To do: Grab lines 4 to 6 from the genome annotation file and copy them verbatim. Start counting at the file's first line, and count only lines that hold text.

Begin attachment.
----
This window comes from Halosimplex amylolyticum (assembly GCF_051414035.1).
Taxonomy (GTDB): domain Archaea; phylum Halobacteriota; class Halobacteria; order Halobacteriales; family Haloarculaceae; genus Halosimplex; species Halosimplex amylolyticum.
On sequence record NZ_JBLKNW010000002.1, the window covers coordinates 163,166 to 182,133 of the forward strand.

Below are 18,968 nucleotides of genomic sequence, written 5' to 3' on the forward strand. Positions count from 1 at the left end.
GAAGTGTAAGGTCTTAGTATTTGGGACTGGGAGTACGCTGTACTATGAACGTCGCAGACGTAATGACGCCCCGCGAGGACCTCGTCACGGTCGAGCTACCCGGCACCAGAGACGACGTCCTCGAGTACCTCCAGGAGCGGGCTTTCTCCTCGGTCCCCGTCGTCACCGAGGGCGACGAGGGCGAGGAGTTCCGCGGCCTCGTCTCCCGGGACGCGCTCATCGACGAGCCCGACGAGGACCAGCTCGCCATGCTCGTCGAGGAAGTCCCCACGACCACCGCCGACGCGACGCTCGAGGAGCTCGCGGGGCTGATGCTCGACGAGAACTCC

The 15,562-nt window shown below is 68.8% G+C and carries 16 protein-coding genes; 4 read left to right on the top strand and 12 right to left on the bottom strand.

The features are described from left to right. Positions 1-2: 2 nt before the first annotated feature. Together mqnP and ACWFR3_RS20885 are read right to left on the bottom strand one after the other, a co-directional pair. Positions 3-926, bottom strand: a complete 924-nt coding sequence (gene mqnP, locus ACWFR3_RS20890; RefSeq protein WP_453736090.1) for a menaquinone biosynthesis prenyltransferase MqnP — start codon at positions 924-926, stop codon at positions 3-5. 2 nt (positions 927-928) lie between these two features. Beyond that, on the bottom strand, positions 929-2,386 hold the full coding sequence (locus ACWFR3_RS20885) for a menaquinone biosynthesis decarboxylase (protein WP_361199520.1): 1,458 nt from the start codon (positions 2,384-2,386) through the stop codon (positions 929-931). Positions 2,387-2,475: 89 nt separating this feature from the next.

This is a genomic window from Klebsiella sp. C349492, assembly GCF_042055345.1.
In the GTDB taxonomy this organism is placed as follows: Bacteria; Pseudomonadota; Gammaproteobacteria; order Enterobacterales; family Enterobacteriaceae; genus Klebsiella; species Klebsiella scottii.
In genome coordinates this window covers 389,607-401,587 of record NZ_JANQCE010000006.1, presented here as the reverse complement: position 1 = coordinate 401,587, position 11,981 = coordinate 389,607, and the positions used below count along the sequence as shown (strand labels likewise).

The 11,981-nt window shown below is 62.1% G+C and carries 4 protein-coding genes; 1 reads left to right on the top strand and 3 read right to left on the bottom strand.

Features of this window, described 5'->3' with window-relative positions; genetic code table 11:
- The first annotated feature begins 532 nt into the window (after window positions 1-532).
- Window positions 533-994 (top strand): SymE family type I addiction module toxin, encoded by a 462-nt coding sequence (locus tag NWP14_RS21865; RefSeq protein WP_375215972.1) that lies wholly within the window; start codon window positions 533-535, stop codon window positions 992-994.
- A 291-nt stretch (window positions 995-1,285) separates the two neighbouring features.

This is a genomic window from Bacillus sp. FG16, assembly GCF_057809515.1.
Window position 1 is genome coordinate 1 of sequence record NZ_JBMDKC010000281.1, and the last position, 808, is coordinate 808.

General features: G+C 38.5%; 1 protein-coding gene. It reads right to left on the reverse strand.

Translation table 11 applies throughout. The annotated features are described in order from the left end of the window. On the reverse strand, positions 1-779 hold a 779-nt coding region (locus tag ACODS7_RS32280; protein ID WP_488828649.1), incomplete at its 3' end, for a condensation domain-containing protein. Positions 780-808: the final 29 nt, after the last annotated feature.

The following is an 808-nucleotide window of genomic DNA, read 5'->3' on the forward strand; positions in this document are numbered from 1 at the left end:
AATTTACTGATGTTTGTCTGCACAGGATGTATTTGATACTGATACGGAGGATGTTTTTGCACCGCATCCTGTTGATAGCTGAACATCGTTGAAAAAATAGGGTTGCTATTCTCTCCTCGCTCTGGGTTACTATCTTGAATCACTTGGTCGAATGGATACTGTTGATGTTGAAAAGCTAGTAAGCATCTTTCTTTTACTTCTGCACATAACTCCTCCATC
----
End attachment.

Below are 18,968 nucleotides of genomic sequence, written 5' to 3' on the forward strand. Positions count from 1 at the left end.
GAAGTGTAAGGTCTTAGTATTTGGGACTGGGAGTACGCTGTACTATGAACGTCGCAGACGTAATGACGCCCCGCGAGGACCTCGTCACGGTCGAGCTACCCGGCACCAGAGACGACGTCCTCGAGTACCTCCAGGAGCGGGCTTTCTCCTCGGTCCCCGTCGTCACCGAGGGCGACGAGGGCGAGGAGTTCCGCGGCCTCGTCTCCCGGGACGCGCTCATCGACGAGCCCGACGAGGACCAGCTCGCCATGCTCGTCGAGGAAGTCCCCACGACCACCGCCGACGCGACGCTCGAGGAGCTCGCGGGGCTGATGCTCGACGAGAACTCC

The 15,562-nt window shown below is 68.8% G+C and carries 16 protein-coding genes; 4 read left to right on the top strand and 12 right to left on the bottom strand.